Surveys state at least a third of us don’t wash our bed sheets more than every two weeks – but how often should we really be doing this and why?
Even if you get less than the required eight hours sleep each night, you’re probably spending around 50 hours every week in bed. That’s a lot of dirt, sweat, skin and more that will accumulate under the covers every night.
The longer you leave it, the more chance there is for bacteria and dust mites to set up home amongst your sheets and on your pillows. This can lead to allergies, asthma flare-ups and conjunctivitis.
So, the question of how often to change bed sheets is important not only for a good night’s sleep but also a healthy one.
With more and more mites, dirt and bacteria building up every time you snuggle under the covers, it’s advisable that you wash and change your bed sheets, duvet cover and pillowcases every week.
Bed sheets should be washed at a higher temperature to ensure germs are completely removed – 60 degrees is best. Be careful not to overload your machine and just wash your bedding separately from your clothes laundry. Many gentle or eco detergents are very efficient and won’t damage your sheets as much as strong bleaches and detergents.
When it comes to drying your bed linens, air drying is best as the sun’s UV rays help to keep bacteria at bay. Of course, that’s not always possible, especially in the cold British winters, so if you do tumble dry your bed sheets, keep the temperature cool to avoid damaging the fibres.
If you have a few sets of bed linen on rotation, keep the fresh ones stored in a linen cupboard or storage container to protect them from damp and keep moths away.
You might be feeling pleased that you already have a weekly laundry schedule in place for your bedding. But do you remember the last time you paid the same attention to your pillows and duvet?
Dust mites and dead skin are lurking amongst the fillings, so it’s time to throw your bedding on a hot wash and get rid of your nasty bedtime neighbours.
If the washing instructions allow, and your machine has a big enough drum, you can easily wash your pillows and duvets at home. Otherwise, take them to the laundrette for specialist cleaning and larger machines.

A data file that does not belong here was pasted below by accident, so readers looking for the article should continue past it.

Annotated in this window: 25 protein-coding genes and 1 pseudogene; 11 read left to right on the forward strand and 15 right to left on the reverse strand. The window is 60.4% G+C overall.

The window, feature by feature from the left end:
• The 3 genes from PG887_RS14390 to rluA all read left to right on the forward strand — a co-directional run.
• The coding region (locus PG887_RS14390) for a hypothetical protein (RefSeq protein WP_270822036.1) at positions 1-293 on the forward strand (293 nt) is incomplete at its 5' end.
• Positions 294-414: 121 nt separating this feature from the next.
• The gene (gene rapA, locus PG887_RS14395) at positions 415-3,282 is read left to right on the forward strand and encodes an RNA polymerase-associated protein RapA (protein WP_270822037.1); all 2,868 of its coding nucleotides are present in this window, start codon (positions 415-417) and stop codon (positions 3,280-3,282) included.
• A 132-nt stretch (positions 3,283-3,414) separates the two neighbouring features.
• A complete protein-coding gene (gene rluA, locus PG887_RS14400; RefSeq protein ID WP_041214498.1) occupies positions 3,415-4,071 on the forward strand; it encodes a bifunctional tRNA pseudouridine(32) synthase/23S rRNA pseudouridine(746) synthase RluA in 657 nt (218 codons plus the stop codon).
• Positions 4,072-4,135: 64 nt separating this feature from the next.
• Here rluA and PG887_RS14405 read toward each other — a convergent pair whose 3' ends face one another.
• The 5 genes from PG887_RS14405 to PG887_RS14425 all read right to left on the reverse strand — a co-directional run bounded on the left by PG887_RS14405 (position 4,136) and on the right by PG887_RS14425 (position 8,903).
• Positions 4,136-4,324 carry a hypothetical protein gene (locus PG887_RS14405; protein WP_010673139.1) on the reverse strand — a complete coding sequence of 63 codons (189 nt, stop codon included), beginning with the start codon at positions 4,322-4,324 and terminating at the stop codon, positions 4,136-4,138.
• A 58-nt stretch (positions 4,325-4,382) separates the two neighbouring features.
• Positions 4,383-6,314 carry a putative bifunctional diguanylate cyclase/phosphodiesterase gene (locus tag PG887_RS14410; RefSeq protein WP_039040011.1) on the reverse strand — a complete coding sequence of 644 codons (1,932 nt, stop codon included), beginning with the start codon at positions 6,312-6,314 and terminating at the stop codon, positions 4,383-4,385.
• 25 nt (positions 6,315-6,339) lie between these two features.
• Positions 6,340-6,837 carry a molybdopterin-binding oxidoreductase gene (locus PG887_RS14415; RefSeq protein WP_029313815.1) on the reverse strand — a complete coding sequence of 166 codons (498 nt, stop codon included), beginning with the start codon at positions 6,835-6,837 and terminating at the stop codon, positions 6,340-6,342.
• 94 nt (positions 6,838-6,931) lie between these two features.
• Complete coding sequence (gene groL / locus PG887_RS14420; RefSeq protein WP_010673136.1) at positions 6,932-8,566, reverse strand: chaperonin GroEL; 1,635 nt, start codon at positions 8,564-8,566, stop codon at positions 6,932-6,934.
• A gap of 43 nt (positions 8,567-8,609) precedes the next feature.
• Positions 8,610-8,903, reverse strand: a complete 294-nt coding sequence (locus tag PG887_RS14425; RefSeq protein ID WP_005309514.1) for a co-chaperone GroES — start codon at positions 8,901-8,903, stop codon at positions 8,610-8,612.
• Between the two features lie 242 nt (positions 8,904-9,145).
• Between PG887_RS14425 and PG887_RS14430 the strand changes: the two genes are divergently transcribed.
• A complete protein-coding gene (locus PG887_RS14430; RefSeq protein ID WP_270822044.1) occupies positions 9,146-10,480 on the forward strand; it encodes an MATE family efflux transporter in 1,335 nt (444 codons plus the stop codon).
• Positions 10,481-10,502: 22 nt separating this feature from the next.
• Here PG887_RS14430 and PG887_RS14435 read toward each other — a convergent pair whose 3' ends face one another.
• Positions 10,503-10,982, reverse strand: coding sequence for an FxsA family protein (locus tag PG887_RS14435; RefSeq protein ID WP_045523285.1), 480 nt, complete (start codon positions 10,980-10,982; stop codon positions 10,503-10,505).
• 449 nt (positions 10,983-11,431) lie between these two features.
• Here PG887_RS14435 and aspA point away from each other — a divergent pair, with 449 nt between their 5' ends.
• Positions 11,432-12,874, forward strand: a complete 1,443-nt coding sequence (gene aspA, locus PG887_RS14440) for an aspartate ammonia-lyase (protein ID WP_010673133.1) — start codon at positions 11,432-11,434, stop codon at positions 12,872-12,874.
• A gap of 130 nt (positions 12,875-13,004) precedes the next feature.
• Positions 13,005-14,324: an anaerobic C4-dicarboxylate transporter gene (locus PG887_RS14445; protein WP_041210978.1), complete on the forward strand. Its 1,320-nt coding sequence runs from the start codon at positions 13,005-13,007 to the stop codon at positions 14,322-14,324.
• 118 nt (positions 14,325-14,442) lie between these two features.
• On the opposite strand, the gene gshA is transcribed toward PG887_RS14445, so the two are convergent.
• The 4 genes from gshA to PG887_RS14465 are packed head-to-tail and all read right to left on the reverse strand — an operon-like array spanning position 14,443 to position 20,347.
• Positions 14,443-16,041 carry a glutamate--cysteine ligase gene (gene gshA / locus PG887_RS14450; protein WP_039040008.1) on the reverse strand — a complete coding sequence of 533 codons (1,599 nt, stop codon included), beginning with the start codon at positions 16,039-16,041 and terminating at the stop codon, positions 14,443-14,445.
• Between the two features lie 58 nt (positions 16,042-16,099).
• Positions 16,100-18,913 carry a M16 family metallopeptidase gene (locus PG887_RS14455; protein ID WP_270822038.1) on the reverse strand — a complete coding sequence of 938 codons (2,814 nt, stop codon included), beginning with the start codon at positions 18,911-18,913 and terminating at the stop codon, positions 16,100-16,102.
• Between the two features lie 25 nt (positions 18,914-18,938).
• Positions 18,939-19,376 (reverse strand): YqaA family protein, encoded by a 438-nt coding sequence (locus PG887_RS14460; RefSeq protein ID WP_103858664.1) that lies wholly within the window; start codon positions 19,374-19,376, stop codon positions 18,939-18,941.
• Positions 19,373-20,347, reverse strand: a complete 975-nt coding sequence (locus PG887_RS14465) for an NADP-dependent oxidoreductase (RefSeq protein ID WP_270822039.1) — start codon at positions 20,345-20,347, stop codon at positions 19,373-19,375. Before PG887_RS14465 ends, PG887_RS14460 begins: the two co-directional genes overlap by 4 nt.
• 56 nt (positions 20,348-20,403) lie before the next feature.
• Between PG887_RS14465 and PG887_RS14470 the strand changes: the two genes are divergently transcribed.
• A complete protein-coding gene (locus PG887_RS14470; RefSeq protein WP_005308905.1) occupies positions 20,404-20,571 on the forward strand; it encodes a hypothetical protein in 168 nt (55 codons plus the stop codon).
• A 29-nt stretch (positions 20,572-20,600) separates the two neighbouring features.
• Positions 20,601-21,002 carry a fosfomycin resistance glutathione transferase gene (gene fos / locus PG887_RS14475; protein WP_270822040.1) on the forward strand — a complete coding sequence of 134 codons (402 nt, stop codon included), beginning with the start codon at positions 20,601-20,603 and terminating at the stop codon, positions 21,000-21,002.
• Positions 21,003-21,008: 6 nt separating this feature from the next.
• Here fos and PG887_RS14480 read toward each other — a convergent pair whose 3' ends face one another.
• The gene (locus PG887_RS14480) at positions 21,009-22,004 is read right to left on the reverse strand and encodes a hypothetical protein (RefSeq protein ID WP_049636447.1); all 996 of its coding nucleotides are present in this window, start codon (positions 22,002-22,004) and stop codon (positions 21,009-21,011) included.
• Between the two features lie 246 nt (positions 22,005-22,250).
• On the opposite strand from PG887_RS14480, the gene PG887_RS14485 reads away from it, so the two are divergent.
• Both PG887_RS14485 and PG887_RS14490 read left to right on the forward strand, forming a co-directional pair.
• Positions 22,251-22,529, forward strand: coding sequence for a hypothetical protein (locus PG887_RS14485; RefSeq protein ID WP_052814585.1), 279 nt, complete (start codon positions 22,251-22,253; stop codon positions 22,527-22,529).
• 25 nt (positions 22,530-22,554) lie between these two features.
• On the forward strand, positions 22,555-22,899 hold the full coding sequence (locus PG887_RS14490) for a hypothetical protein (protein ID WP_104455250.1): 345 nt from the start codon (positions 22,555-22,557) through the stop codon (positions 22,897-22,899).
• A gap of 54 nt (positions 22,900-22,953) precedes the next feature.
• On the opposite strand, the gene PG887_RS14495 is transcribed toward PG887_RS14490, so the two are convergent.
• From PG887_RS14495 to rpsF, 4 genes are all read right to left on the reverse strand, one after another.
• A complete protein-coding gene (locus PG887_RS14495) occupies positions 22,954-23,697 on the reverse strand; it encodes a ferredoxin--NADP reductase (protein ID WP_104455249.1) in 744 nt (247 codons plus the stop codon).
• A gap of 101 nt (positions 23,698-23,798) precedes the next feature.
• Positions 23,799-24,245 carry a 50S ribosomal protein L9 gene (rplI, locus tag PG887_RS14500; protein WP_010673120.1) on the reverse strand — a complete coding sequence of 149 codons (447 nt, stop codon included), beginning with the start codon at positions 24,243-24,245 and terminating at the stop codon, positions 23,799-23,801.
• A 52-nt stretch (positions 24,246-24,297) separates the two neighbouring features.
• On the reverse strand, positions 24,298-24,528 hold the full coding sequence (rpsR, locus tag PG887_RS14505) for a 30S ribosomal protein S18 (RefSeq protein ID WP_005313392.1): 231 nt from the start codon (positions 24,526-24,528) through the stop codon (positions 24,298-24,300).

As with your bed sheets, a 60 degree wash is best to ensure you kill off mites and bacteria. It’s advisable to use a little less detergent than normal and run an extra rinse on your washing cycle as the fluffy fibres can hold on to soap suds.
Tumble dry your bedding straight away to avoid mildew and add a couple of laundry balls to the load to keep them from getting lumpy.
If you follow our tips on keeping your bed sheets and pillows clean and properly cared for, they can last for years. Regular washing and drying are necessary to keep germs away, but it does take a toll on both synthetic and natural fibres eventually. When you’re doing the weekly wash, check for any signs of thinning fabric, holes, fraying or discolouration.
If you think your bedding is looking a little worse for wear after a few years, it’s time to buy new sheets, duvet covers and pillowcases.
Of course, you don’t need to wait to treat yourself to a new bedroom setup. If you’re redecorating or have recently bought a new bed or mattress, it’s a great time to change your bed linens and choose a new pattern or colour scheme that suits you.
You should also think about replacing your pillows every one to two years, and your duvet every five years.
It’s good for both your health and your wellbeing to keep bed sheets fresh and clean – and changing your duvet, pillows and buying new sheets regularly will help you maintain happy, healthy sleep.